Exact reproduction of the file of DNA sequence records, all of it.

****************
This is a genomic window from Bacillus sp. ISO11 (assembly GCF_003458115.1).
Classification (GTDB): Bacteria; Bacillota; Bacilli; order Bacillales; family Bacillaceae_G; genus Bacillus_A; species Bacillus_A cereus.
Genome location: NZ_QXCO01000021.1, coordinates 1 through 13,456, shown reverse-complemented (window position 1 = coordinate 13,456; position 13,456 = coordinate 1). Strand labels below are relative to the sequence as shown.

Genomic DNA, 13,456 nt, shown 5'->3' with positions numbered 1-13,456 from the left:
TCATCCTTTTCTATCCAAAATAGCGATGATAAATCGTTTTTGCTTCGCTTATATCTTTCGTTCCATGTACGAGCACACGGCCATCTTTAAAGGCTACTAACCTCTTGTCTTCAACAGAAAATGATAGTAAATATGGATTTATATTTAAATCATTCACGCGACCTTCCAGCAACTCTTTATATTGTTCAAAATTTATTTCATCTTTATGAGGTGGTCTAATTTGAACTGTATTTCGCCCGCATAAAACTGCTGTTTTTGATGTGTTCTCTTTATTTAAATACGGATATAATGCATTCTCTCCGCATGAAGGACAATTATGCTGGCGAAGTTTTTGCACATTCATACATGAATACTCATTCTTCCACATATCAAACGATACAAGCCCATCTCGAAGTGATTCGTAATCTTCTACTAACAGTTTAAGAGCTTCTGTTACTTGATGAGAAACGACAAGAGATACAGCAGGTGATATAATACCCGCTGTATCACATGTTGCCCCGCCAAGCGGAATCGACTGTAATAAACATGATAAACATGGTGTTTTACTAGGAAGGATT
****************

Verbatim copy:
This is a genomic window from Bacillus sp. ISO11 (assembly GCF_003458115.1).
Classification (GTDB): Bacteria; Bacillota; Bacilli; order Bacillales; family Bacillaceae_G; genus Bacillus_A; species Bacillus_A cereus.
Genome location: NZ_QXCO01000021.1, coordinates 1 through 13,456, shown reverse-complemented (window position 1 = coordinate 13,456; position 13,456 = coordinate 1). Strand labels below are relative to the sequence as shown.

Genomic DNA, 13,456 nt, shown 5'->3' with positions numbered 1-13,456 from the left:
TCATCCTTTTCTATCCAAAATAGCGATGATAAATCGTTTTTGCTTCGCTTATATCTTTCGTTCCATGTACGAGCACACGGCCATCTTTAAAGGCTACTAACCTCTTGTCTTCAACAGAAAATGATAGTAAATATGGATTTATATTTAAATCATTCACGCGACCTTCCAGCAACTCTTTATATTGTTCAAAATTTATTTCATCTTTATGAGGTGGTCTAATTTGAACTGTATTTCGCCCGCATAAAACTGCTGTTTTTGATGTGTTCTCTTTATTTAAATACGGATATAATGCATTCTCTCCGCATGAAGGACAATTATGCTGGCGAAGTTTTTGCACATTCATACATGAATACTCATTCTTCCACATATCAAACGATACAAGCCCATCTCGAAGTGATTCGTAATCTTCTACTAACAGTTTAAGAGCTTCTGTTACTTGATGAGAAACGACAAGAGATACAGCAGGTGATATAATACCCGCTGTATCACATGTTGCCCCGCCAAGCGGAATCGACTGTAATAAACATGATAAACATGGTGTTTTACTAGGAAGGATT